Rollin Calvin Harris feat. Future & Khalid
Here's our run down of the 20 best Skepta songs from collaborations with JME, Frisco and Puff Daddy to Grime bangers that get you ready to party.
Skepta linked up with Hip-Hop legend Puff Daddy in 2011 to create a special Grime remix of his hit single 'Hello Good Morning'.
Skepta announced himself on the world stage with 'Shutdown' - a very authentic Grime single. From production, to lyrics, this is one of the biggest songs the scene has ever witnessed.
After Birmingham MC Devilman briefly resurfaced his long running feud with the London rapper, Skepta hit back with 'Nasty' - a Grime track that served as a brutal warning to Devilman and the rest of the scene that despite his success, he hasn't got complacent.
After dropping his incredible mixtape/album 'Blacklisted' in 2012, Skepta linked up with his friends in Birmingham to create a Grime anthem. He delivered an onslaught of potent lyrics over a hot beat.
After huge success in the US, Skepta dropped a mixtape alongside Capital XTRA DJ Tim Westwood. On that project he included 'Top Boy' - an energetic Grime track that further helped to spread the UK sound overseas.
One of Skepta's biggest songs comes as part of his collective 'Boy Better Know'. In 2009 he linked up with Wiley, Frisco, Shorty and his brother JME over a bouncy party anthem.
Taken from his successful mixtape/album 'Blacklisted', 'Castles' features Skepta rapping introspective lyrics over a soulful instrumental sampling Riff Raff's 'Versace Python Freestyle'.
Released as a B-side to Skepta's commercial single 'Hold On', the track is Grime banger with big lyrics and an even bigger bassline!
In 2012 Skepta linked up with DJ Whoo Kid in the US to create a mixtape called 'Community Payback'. As part of the project he released 'Frisco', a hard-hitting Grime anthem with too many quotables to mention.
Arguably Skepta’s first underground hit, ‘Private Caller’ is a raw Grime anthem from 2005 alongside the biggest MCs of the time. It was also his first video to appear on TV.
After becoming disillusioned with the UK urban music scene, Skepta put together 'Ace Hood Flow' - a freestyle that laid down a strong message. "I've been keeping my ear to the streets/ the UK's run out of ideas, everybody's doing covers of American beats," he rapped.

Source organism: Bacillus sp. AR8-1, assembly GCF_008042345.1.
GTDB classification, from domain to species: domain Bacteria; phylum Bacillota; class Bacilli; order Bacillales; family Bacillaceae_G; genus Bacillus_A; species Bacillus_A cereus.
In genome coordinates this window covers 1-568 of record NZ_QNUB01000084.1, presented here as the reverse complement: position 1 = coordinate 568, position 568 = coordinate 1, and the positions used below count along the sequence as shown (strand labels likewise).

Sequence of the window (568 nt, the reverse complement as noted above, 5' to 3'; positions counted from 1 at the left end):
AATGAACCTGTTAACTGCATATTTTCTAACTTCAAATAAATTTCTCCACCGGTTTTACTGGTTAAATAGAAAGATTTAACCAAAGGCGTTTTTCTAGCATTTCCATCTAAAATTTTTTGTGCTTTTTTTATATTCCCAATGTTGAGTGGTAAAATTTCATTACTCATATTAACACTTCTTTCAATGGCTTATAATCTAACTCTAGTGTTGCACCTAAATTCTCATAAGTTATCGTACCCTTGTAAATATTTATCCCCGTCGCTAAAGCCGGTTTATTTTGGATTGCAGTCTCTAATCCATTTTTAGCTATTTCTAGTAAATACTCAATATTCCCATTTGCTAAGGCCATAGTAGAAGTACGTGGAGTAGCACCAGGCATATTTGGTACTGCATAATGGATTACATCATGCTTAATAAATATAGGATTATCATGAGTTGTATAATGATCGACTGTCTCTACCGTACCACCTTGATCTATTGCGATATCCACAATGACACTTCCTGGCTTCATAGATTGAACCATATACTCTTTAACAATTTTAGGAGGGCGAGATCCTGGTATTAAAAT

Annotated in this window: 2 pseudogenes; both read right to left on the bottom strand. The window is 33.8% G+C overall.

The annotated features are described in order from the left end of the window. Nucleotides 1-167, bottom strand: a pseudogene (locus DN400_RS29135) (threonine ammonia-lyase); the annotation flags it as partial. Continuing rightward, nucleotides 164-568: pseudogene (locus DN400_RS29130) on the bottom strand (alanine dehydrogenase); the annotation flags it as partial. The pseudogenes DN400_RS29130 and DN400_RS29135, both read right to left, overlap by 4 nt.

In 2009 Skepta linked up with longtime collaborator Wiley on an upbeat banger for his second studio album ‘Microphone Champion’.
Taken from Scandalous Unltd's 2006 mixtape 'Eye Of The Tiger', the track features Skepta's famous slogans 'Go On Then' and 'What Do You Mean?!' alongside some of his biggest lyrics of the time.
Telling a fictional story about himself getting arrested by police, Skepta collaborated with his brother JME on the catchy ‘Oh My Gosh’ from his second studio album ‘Microphone Champion’.
During a brief spell of commercial success in the UK, Skepta linked up with pop group N Dubz to address a number of rumours that had been circulating on the Internet. "Stories, rumours and accusations/ so I've got to stay self-concious of my hand gestures/ before they say I'm a mason or that I'm working with Satan," he raps.
Following the untimely death of one of Skepta's closest friends, he penned an emotional tribute to Lukey, which was later performed alongside Drake at Wireless Festival.
In 2006 linked up with some of the biggest names in the Grime scene to create an epic 16 bar rally song. This remains one of Skepta's biggest underground hits.
Prior to his US success with 'Shutdown', Skepta released 'That's Not Me' alongside his brother JME. The song was a clear statement that he wasn't interested in chasing pop chart success.
Skepta released 'Spit Big Bars' as part of his 2010 mixtape 'Been There Done That'. As the song title suggests, all three MCs "spit big bars" on the track.
Skepta kicked off his 'Microphone Champion' album in a very reflective mood, saying: "They say I've fallen off but mum says she's the happiest parent in the world, I know which one I care about." This track captures Skepta at his introspective best.